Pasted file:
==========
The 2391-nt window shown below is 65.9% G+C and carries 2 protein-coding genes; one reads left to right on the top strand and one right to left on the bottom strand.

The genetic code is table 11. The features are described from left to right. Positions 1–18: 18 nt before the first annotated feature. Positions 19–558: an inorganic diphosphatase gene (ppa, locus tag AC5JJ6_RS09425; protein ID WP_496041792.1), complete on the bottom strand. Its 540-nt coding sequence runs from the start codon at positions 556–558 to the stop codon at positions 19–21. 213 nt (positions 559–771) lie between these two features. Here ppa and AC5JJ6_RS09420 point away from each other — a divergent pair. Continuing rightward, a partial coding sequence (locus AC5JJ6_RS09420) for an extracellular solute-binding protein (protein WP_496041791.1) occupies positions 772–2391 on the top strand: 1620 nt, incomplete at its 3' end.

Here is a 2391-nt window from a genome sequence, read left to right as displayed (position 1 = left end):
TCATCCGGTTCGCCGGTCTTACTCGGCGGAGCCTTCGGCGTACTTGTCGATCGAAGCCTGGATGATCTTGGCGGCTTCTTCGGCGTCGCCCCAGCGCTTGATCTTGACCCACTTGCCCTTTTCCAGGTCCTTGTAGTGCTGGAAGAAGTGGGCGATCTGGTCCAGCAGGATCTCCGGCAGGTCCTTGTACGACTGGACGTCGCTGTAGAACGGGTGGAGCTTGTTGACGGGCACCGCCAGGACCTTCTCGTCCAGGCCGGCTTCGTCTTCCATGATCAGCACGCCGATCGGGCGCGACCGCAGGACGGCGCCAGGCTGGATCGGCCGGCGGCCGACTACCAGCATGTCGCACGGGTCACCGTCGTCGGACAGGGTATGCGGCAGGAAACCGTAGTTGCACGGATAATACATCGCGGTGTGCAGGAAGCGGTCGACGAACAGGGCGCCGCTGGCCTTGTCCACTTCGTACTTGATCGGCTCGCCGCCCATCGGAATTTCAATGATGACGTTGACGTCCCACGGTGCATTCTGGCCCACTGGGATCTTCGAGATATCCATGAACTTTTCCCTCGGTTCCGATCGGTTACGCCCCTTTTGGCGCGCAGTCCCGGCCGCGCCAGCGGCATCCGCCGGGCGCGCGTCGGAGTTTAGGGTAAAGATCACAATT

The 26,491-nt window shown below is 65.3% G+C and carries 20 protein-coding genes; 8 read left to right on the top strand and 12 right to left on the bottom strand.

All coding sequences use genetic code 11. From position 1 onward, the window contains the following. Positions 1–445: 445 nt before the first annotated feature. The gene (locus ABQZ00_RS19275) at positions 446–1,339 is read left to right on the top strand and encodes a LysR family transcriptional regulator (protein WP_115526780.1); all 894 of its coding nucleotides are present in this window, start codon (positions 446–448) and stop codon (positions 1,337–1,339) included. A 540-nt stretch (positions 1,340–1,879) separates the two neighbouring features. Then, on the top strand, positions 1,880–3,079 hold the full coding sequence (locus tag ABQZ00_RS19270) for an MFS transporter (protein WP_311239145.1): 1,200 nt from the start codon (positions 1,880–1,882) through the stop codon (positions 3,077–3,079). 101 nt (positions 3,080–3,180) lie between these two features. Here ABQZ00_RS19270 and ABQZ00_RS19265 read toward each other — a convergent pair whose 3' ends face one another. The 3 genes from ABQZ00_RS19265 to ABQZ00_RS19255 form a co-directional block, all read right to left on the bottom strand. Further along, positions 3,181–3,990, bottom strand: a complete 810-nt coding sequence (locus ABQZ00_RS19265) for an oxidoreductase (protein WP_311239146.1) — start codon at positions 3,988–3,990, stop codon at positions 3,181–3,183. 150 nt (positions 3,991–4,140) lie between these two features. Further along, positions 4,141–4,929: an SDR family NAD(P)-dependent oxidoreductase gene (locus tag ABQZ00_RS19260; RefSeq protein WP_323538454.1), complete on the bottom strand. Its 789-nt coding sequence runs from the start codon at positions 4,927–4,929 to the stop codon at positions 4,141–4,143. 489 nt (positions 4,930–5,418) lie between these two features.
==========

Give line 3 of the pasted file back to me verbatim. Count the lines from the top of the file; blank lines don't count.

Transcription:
Here is a 2391-nt window from a genome sequence, read left to right as displayed (position 1 = left end):